You’ve worked really hard to make sure every detail is perfect for this performance. The costuming and make-up, your song selection, the choreography… each took hours of careful planning, hard-earned sweat, and maybe even a few tears. Don’t let all your work go to waste, take the time to write a good stage introduction!
What is a stage introduction? The stage introduction, sometimes called the emcee notes or dancer’s bio, is how your routine is announced to the audience. It’s the ‘who you are and what you’re doing’ that may be read by a live MC, pre-recorded, or printed in the show program. If you’re dancing in an organized show, you’ll probably submit your introduction with your music and contact details. If you’re performing at a professional gig, you may be asked if you want anything announced before you enter.
Why is it important? The stage introduction is often your first impression on the audience. It’s a chance to get their attention, set the mood, and raise the level of anticipation.
So let’s walk through some important considerations before we begin. Then we’ll look at a few creative writing approaches, with examples of how each may by used. We’ll finish with some general tips on style.
- What’s the format? Will your intro be in a printed program, read by a live emcee, or both? If you know your intro is going to appear in print, then you can ask the show organizer if it would be okay to include a link to your website (or your teacher’s!) in your intro. It’s a great way to get free advertising. If your intro is being read by a live emcee, you may want to consider including a phonetic guide to pronouncing any difficult names.
- Who is your audience? The purpose of the intro is to provide context for your audience, to help them connect to you and your work. You’ll first have to understand who they are to be successful. Are the people in your audience traditional American, or do they generally belong to a particular ethnicity, culture, or other socioeconomic group? What is their level of experience with bellydance? Will this be their first time seeing a live bellydancer?
- What’s the venue? Is this a formal gathering, or something more casual? The tone of your writing should compliment the tone or mood of the event.
- Educational: Explaining a few of the historical or cultural background details related to your performance. This works great for audiences that are new to bellydancing, or for haflas where there are often students in the audience that are learning about different styles and traditions. It also works nicely for folkloric routines.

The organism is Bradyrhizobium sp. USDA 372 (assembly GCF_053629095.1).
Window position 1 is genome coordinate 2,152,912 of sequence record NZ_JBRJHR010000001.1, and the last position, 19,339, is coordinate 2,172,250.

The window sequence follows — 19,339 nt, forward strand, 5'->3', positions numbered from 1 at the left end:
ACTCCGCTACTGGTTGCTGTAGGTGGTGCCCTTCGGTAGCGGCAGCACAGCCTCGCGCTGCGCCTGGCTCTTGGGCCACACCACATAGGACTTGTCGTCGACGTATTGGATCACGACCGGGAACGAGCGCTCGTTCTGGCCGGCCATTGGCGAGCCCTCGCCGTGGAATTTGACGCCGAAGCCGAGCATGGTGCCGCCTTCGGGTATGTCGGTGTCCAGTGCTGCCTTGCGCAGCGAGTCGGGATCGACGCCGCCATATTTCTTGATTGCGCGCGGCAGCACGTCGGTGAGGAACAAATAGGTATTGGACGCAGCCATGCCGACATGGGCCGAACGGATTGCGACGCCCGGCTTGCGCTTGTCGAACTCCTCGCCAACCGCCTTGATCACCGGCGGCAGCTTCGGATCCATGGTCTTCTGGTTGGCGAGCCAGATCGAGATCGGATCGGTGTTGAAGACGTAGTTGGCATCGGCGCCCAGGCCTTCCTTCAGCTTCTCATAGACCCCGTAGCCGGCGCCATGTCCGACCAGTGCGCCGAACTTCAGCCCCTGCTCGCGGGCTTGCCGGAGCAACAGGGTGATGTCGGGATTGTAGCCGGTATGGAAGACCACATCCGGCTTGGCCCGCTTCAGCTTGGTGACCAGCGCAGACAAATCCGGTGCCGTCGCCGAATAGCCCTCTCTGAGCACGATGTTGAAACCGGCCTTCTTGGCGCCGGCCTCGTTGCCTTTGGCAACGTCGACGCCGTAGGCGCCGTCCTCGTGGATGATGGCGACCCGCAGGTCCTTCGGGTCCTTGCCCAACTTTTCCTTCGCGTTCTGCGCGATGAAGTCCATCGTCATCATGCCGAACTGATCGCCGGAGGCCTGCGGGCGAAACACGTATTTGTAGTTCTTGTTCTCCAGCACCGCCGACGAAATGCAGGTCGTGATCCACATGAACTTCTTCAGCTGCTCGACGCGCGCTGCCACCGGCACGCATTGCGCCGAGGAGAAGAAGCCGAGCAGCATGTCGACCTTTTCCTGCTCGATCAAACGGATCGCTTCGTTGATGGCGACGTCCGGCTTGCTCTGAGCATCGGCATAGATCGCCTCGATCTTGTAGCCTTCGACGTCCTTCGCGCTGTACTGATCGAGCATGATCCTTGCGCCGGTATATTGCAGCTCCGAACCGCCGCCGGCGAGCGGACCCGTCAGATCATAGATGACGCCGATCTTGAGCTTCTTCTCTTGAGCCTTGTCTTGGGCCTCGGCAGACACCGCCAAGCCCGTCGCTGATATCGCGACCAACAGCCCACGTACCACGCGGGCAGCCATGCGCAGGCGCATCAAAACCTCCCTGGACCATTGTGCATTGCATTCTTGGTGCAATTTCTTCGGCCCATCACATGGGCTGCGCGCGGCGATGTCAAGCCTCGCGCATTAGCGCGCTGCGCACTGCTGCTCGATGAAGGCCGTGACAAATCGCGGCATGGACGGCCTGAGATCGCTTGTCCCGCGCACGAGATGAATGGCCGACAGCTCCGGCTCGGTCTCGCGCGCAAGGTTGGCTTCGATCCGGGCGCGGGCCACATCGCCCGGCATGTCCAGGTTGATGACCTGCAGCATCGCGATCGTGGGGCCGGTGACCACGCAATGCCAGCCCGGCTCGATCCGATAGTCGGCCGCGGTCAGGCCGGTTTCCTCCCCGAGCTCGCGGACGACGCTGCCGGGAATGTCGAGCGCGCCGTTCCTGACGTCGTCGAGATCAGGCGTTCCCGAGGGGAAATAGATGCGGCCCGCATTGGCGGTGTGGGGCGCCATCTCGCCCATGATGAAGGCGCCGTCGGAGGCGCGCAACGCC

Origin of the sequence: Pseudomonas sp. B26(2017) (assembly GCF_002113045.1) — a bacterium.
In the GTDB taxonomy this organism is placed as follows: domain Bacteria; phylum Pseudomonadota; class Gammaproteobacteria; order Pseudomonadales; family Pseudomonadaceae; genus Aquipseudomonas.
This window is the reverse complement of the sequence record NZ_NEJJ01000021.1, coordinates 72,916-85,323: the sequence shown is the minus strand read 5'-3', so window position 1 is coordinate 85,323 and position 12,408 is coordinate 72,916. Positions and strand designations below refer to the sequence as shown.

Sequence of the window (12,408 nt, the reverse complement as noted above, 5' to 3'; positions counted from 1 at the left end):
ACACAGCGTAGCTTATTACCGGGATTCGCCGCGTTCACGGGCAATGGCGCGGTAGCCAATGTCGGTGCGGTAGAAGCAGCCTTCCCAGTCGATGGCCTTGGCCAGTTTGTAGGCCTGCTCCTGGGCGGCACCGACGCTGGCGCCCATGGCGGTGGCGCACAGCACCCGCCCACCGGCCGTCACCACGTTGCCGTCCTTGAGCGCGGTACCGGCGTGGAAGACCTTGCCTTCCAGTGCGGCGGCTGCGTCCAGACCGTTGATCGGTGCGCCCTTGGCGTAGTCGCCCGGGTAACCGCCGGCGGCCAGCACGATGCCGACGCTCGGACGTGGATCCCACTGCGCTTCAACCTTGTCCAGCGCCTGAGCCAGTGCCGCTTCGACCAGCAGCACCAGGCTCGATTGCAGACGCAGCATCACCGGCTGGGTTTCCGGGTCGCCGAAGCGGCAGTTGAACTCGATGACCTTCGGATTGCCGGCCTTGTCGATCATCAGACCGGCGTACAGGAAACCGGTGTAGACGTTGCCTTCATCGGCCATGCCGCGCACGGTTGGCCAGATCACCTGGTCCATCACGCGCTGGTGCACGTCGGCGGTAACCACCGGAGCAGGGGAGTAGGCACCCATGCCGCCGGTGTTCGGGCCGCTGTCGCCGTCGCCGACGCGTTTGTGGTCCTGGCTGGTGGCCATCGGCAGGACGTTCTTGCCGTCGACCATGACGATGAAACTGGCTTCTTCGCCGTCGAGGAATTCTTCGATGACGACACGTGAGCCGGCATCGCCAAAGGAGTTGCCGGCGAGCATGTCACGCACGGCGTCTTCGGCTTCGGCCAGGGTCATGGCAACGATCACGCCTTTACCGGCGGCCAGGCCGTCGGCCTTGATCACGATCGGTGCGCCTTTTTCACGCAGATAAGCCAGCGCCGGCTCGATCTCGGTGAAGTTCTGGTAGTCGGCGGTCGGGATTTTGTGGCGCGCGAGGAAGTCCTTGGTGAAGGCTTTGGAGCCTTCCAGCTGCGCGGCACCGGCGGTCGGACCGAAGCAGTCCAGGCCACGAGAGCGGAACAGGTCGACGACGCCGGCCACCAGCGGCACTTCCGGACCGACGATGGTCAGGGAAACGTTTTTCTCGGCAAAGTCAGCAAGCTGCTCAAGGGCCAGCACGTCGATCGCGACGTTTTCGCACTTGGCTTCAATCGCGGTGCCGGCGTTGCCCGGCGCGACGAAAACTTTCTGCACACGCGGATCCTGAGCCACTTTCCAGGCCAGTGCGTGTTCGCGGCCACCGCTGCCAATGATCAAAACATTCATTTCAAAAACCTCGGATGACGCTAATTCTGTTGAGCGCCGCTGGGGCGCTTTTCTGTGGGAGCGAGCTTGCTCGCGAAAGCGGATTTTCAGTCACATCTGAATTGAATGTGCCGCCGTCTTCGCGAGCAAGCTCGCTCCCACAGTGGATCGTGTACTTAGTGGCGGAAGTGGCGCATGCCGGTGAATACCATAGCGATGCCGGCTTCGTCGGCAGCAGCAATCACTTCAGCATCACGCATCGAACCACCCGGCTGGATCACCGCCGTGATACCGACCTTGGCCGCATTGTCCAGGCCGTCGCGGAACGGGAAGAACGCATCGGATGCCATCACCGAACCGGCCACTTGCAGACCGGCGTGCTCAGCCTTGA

Ancient dancers in Egypt, Greece, and Turkey held percussive instruments in their hands during religious and secular ceremonies. These instruments would later come to resemble the modern belly dancer’s finger cymbals. Tonight, Ananke fuses the traditional playing of finger cymbals with New Age world music in a routine that features some jazzy rhythms.
- Translation: Summarizing a translation of the lyrics to set the mood or tone. This can add depth to your interpretation, especially when the singer relates an interesting story or parable. It also works well for traditional American audiences that may feel disconnected to foreign music.
Ananke interprets a Turkish pop song in which singer Tarkan pines for a woman that is a bit of a tease, and who also happens to be with another man.
- Dedication: Dedicating the performance to a teacher or inspirational figure, or to a friend or family member. This works well for emotive pieces, especially when the routine demonstrates a quality of the person you are celebrating or remembering.
Ananke dedicates this performance to her good friend Jeanine, who taught her that life’s most valuable lessons are those that are the most hard-won.
- Provide a setting: Using imagery to evoke a particular scene in space or time. This works well for non-traditional fusion pieces with a particular theme, as well as historic folkloric routines. Here’s one I used for a Halloween show:
On this moonless night you have been summoned to witness upon this stage a dark covenant. From the shadows emerge creatures who conjure around the ghostly flames and take pleasure in ghastly tricks and treats.
- Use humor: People have a good time when they laugh. Use a bit of humor to engage an audience before a light or playful routine.
Ananke will perform a sizzling drum solo, a traditional component of the Cabaret line-up involving precise isolations that require intense practice and drills. These shimmies are sure to leave you (and her!) breathless.
- Keep it short! Less than four sentences is great.
- Pick just one of the above approaches (or your own!) and do it well. Don’t overcomplicate the message.
- If you need to include biographical information (like how long you’ve been dancing, who you study from, etc.), then try to creatively weave it into your approach. Avoid sentences like, “Salimah has been dancing for three years.” when you could write, “In three years of dancing Salimah has learned that the most challenging pieces are easiest to interpret with a veil in her hands.”
- It is proper for student-level dancers to acknowledge their teachers, and to acknowledge the choreographer of the routine if it is not yours.
- Remember to write in the third person, “Ananke dances…”, instead of “I dance…”, so that it makes sense when the emcee reads it. And don’t forget to include your name somewhere!
- Use the present or future tense, “Ananke is performing…” or “Ananke will perform.”
- Try to use an active voice, it sounds much more powerful. “The routine features…” instead of “… is featured in the routine.”
- Save the introductions you write so that you can reference (and reuse!) them later.